The article is Aron Pinker, “On the Meaning of [qesheth nechushah],” The Journal of Hebrew Scriptures, Volume 5, Article 12 (2004-2005), available here:
Pinker begins by surveying the difficulty with positing a bow made of bronze, which would not work for bow construction, inasmuch as the body must be light and pliable. Some have thought that the bronze refers only to ornamentation on the bow, but that would still interfere with the proper working of it. Of course, a bow that was entirely ornamental could be made of bronze, but the scriptural passages contemplate a bow that actually works.
Pinker next surveys previous attempts to see the key Hebrew term, nechushah, as something other than bronze:
1. A number of medieval rabbis (Rashi, Kimchi, Ralbag) understood nechushah as a metaphor for strength: i.e., “strong bow, hard to pull bow.”
2. Mitchell Dahood interpreted the qesheth nechushah of Ps. 18:35 as “the miraculous bow,” taking nechushah from *NCHSH in the sense of “practice divination, to charm, enchant,” and translated:
Who trained my hands for battle
Lowered the miraculous bow into my hand.
This is certainly intriguing in light of the fact that there is a divination element to the Nephite story. But this requires a different approach to the “bronze bow” passage of Job 20:24, where a miraculous bow would not work in the context. Since the Psalm passage is virtually identical to the 2 Sam. 22:35 passage, Dahood’s theory requires two entirely different translations for what are essentially the only two biblical occurrences of the expression.
3. Bruno suggested that nechushah does not mean “copper, bronze” in these passages, but that it is the Niphal of the root *CHWSH, “make haste” the bow is thus a “quick bow.” But such a form is not attested in the Hebrew Bible, and the concept of a “quick bow” does not make any sense in archery.
4. Tournay and Schwab thought the expression referred to a bow that could shoot bronze-tipped arrows, but there is no evidence for such a distinction in bows, and the material of the arrowhead is never specified in the Hebrew Bible.
5. Schmuttermayer simply suggests deleting the word nechushah in the Samuel and Psalm passages, but his reasons for deleting the word are not compelling and do nothing to resolve the Job passage.
Pinker points out that the only possible meaning for nechushah that has not been suggested is “snake-like, serpentine.” The shape made by a moving snake conforms admirably to the shape of the wooden body of a double-convex bow. Thus, he suggests that the word does not refer to the material from which the bow is made, but to the shape of a particular type of bow. Rather than “bronze bow” in these passages, he
suggests that they should be understood as “snake-like bow,” referring to a double-convex form of construction (which is well attested from antiquity).
Pinker suggests that the derivation of nechushah “snake-like” from nachash “snake” finds support in the nechushtan, or bronze serpent-pole of Moses. The derivation of this name is uncertain some think it derives from the word for “bronze,” and others that it derives from the word for “snake.” (But in either event, the most prominent visual feature of the pole would have been the snake, not its bronze construction.) Pinker identifies several similarly derived forms in the Hebrew Bible.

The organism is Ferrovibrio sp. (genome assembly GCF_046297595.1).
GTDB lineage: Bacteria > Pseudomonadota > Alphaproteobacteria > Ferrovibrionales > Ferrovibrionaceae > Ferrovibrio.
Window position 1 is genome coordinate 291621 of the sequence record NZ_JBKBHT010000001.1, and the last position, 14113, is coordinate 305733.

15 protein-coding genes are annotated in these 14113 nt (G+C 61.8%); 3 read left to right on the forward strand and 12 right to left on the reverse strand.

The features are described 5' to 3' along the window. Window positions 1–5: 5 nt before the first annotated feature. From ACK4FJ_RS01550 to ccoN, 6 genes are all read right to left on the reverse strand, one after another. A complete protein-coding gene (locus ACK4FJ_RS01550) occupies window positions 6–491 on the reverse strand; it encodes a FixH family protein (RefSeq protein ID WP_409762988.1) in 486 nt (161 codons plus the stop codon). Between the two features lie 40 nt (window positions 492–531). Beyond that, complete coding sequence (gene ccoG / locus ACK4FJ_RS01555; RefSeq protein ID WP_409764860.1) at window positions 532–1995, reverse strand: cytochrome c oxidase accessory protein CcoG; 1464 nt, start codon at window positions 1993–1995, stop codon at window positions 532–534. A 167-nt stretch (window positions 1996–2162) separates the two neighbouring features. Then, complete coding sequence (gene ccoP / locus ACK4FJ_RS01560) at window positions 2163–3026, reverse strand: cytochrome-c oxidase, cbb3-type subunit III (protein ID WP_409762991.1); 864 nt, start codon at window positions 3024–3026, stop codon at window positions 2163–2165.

Pinker’s theory would have the benefit of providing for a consistent approach between the Old Testament passages rather than trying to interpret them in different ways.
The Job 20:24 passage reads as follows in the KJV:
He shall flee from the iron weapon, and the bow of steel shall strike him through.
Pinker notes that interpretation of this passage has suffered from a misunderstanding of the parallelism, thinking that nechushah must be a metal in synonymous parallelism with the iron of the first line. Based on an analysis of the verbs of the passage, Pinker determines that the parallelism of the passage was not meant to be synonymous, but rather antithetic. The intended contrast is between the close range of the iron weapons (sword, ax, mace, etc.) and the long-range weapons (not containing metals). The verse is saying that anyone who will escape the metal weapons of close quarters combat would be pierced by the long-range weapons, such as the snake-like bow. According to Pinker’s reading of the passage, Zophar the Naamathite describes the effectiveness of God’s anger in standard military terms: “fleeing from metal (close quarters) weapons he is pierced by (an arrow of) a snake-like bow (long-range weapons),” taking “an arrow of” as an ellipsis (cf. Isa. 41:2).
If Pinker is correct in his understanding of qesheth nechushah as a “snake-like [double-convex] bow,” and if Hamblin is correct that we must understand Nephi’s steel bow in light of the Old Testament precedents (and I think he clearly is), then we can posit that the Hebrew underlying 1 Ne. 16:18 was something like “I did break my qesheth nechushah.” Joseph rendered nechushah, under the influence of the KJV precedents, with the clause “which was made of fine steel.” But when we strip away the Jacobean level influence of the KJV, what Nephi really wrote was “I did break my snake-like [double convex] bow.”